Twenty years ago, Richard Taub, a sociologist at the University of Chicago, wrote an article for Shelterforce called “What If Everyone Had a Job?” He challenged the community development movement to push for a full employment economy as the best way to address the problem of persistent poverty. Taub’s insight remains relevant today. Community development practitioners seeking to build more affordable housing, provide human services, and incubate small businesses, are fighting on a playing field that is titled against them.

The solution is full employment with decent pay and benefits, and only the federal government has the capacity (and responsibility) to guarantee that everyone who wants to work has a job.

American workers today face declining job security and dwindling earnings as companies downsize, move overseas, and shift more jobs to part-time workers. Place-based policies cannot address these major trends.

The explosion of low-wage jobs is not the result of workers having inadequate education or skills. Over the past two decades, both education levels and skills have improved, but incomes have nevertheless stagnated. This troubling trend is due, for the most part, to the declining bargaining power of America’s employees, a result due in large part to the explosion of union-busting by big corporations and the decline of labor union membership.

What to do? Just three years ago, the idea of a $15/hour minimum wage was considered a crazy notion. But in 2014, Seattle passed a citywide minimum wage at that level. This “radical” idea has now become almost mainstream. In a growing number of cities, local elected officials are proposing similar policies. The dramatic change in so short a time didn’t happen by accident. It is the culmination of years of grassroots activism, changes in public opinion, and frustration with the political gridlock in Washington.

A good illustration of this phenomenon is the success of the Los Angeles Alliance for a New Economy (LAANE)—a coalition of labor, community, and faith-based groups founded in 1993— that has been a pioneer in waging successful campaigns to give working-class residents a stronger political voice. LAANE pushed Los Angeles not only to adopt a strong living-wage law and the nation’s first community-benefit agreements but also to improve working and environmental conditions at the city’s port and in its sanitation and recycling industry, thwart the invasion of low-wage paying big-box stores, and train city residents for well-paying union jobs on government infrastructure projects. Now it is taking the lead in a bold campaign to get the city government to adopt a $15 minimum wage. That campaign has emboldened the progressive (3 to 2) majority on the LA County Board of Supervisors to push for a similar minimum wage in the unincorporated parts of the nation’s largest county (population 10 million).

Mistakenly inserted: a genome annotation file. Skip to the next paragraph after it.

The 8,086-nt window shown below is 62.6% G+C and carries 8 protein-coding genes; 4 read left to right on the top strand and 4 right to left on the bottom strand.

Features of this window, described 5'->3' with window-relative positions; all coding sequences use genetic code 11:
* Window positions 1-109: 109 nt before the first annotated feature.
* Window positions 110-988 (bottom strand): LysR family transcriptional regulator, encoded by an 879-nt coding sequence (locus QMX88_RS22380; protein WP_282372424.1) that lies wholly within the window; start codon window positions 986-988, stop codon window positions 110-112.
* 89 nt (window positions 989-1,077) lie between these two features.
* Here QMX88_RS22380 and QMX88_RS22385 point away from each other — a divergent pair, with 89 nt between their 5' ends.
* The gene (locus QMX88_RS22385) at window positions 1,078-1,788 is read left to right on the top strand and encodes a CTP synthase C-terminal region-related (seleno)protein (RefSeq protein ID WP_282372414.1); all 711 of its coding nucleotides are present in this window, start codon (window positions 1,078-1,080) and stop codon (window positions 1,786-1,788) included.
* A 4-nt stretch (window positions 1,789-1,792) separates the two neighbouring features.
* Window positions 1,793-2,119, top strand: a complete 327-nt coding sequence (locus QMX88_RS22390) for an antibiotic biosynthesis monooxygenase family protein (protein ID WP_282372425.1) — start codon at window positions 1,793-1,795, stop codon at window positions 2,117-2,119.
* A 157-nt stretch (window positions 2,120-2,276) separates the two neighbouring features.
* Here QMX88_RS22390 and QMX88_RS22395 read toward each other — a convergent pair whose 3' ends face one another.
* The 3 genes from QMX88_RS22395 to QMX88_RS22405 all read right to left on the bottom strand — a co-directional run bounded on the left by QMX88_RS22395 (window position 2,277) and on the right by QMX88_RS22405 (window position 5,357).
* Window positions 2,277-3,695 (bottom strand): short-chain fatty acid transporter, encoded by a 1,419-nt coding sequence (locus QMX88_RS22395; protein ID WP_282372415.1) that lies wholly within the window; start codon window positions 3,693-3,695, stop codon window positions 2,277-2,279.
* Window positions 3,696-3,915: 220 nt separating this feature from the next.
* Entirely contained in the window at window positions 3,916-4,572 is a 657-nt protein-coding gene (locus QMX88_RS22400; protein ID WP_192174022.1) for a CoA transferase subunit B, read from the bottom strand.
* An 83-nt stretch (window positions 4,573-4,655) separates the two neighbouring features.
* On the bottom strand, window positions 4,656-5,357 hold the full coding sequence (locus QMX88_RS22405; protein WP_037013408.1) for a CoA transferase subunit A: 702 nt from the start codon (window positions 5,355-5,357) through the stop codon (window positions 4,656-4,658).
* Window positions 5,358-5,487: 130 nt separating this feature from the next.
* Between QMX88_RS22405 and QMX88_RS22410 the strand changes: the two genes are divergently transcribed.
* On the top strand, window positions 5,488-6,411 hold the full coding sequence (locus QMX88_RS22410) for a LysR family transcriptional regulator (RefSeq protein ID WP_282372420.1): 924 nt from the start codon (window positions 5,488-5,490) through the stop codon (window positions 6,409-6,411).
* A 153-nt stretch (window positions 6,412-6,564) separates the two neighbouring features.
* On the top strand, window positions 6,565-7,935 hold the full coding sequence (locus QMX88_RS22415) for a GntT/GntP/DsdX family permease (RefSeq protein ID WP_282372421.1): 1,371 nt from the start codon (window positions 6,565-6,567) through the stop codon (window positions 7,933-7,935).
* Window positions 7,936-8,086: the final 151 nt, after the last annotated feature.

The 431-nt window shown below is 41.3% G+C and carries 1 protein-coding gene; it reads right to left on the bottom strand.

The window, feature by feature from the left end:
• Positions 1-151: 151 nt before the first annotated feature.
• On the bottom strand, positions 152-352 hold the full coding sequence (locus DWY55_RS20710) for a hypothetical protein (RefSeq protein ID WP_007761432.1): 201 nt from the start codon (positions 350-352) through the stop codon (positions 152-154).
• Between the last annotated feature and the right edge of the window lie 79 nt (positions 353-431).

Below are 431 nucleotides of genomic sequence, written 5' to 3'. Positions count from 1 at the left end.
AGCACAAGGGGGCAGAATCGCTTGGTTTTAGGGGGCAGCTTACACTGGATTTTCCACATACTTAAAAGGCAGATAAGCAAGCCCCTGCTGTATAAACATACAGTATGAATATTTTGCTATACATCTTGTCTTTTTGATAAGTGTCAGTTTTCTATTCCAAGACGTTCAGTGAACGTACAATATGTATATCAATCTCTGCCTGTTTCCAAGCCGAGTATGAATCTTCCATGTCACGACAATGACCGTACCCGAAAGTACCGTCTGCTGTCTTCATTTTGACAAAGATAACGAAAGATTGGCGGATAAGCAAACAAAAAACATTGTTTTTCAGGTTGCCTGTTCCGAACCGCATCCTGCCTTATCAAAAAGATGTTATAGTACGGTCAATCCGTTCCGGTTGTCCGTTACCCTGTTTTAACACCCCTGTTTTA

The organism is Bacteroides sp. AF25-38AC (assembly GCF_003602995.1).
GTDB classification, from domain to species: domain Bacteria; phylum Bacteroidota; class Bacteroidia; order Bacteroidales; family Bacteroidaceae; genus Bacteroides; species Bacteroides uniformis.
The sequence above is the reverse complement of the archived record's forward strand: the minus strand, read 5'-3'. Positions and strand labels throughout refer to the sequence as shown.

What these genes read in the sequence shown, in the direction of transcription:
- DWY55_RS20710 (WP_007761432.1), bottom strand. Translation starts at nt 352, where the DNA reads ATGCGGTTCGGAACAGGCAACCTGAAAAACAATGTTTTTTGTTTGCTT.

The upsurge of activism around the country has had remarkable success. More than a hundred localities have adopted living-wage laws, and none have experienced the negative consequences predicted by local business groups. More and more cities are adopting minimum wage laws, community-benefit agreements, and inclusionary zoning plans. A growing number of cities now require businesses to hire local residents on construction projects or as regular employees. Some cities have enacted “linked deposit” laws and issued annual report cards on bank’s lending activities to push them to invest in underserved areas as a condition for receiving municipal business. Building on the living-wage model, progressive local officials understand that cities can focus municipal subsidies on industries and firms that provide decent pay, benefits, and upward mobility. Some cities have recently joined the movement to divest their pension funds from fossil fuel companies and gun manufacturers. In Cleveland and elsewhere, local governments have partnered with universities, hospitals, and community groups to promote community-owned or worker-owned cooperative businesses, as Gar Alperovitz documents in his fascinating book, What Then Must We Do?

We need to redefine a “healthy business climate.” It shouldn’t just mean higher profits for developers and other businesses. It should mean overall prosperity shared by working people—a more enlightened view of business’s responsibility to the broader community. Some business leaders get it, but business lobby groups keep spouting the party line, even though it is bogus. Activists, academics, and policy-makers have to be unafraid to challenge business’s scare tactics. That’s why, several years ago, I joined with a number of scholars to found the Cry Wolf Project to document the many corporate-sponsored “job killer” lies and myths that shape our thinking about economic policy. We need foundations to fund organizations that mobilize people to cha<llenge corporations that pay low wages, spew pollution, engage in predatory lending, and profit from slum housing.